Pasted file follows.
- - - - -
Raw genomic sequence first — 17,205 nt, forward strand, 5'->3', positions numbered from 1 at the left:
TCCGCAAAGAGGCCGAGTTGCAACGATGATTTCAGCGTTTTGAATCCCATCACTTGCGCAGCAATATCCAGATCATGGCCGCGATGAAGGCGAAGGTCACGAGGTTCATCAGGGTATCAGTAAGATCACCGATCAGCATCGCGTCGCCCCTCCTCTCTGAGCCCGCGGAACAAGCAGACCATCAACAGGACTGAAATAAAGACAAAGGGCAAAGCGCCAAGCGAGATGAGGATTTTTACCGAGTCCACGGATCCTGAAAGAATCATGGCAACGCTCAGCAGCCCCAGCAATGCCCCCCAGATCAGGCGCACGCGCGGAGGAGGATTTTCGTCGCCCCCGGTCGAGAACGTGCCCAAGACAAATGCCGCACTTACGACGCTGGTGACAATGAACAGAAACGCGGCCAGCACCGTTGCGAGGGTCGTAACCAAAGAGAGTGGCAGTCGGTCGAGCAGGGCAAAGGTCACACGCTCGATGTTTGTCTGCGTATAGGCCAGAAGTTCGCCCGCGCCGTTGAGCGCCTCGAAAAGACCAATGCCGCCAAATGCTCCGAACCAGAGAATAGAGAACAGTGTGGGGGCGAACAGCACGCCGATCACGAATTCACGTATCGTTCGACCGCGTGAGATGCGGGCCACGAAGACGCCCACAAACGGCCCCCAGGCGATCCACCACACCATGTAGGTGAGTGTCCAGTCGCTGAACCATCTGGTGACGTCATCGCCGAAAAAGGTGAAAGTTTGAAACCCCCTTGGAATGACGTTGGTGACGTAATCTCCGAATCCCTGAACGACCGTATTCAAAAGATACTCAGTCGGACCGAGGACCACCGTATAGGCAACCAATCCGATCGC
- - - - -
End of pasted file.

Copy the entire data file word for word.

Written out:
Raw genomic sequence first — 17,205 nt, forward strand, 5'->3', positions numbered from 1 at the left:
TCCGCAAAGAGGCCGAGTTGCAACGATGATTTCAGCGTTTTGAATCCCATCACTTGCGCAGCAATATCCAGATCATGGCCGCGATGAAGGCGAAGGTCACGAGGTTCATCAGGGTATCAGTAAGATCACCGATCAGCATCGCGTCGCCCCTCCTCTCTGAGCCCGCGGAACAAGCAGACCATCAACAGGACTGAAATAAAGACAAAGGGCAAAGCGCCAAGCGAGATGAGGATTTTTACCGAGTCCACGGATCCTGAAAGAATCATGGCAACGCTCAGCAGCCCCAGCAATGCCCCCCAGATCAGGCGCACGCGCGGAGGAGGATTTTCGTCGCCCCCGGTCGAGAACGTGCCCAAGACAAATGCCGCACTTACGACGCTGGTGACAATGAACAGAAACGCGGCCAGCACCGTTGCGAGGGTCGTAACCAAAGAGAGTGGCAGTCGGTCGAGCAGGGCAAAGGTCACACGCTCGATGTTTGTCTGCGTATAGGCCAGAAGTTCGCCCGCGCCGTTGAGCGCCTCGAAAAGACCAATGCCGCCAAATGCTCCGAACCAGAGAATAGAGAACAGTGTGGGGGCGAACAGCACGCCGATCACGAATTCACGTATCGTTCGACCGCGTGAGATGCGGGCCACGAAGACGCCCACAAACGGCCCCCAGGCGATCCACCACACCATGTAGGTGAGTGTCCAGTCGCTGAACCATCTGGTGACGTCATCGCCGAAAAAGGTGAAAGTTTGAAACCCCCTTGGAATGACGTTGGTGACGTAATCTCCGAATCCCTGAACGACCGTATTCAAAAGATACTCAGTCGGACCGAGGACCACCGTATAGGCAACCAATCCGATCGC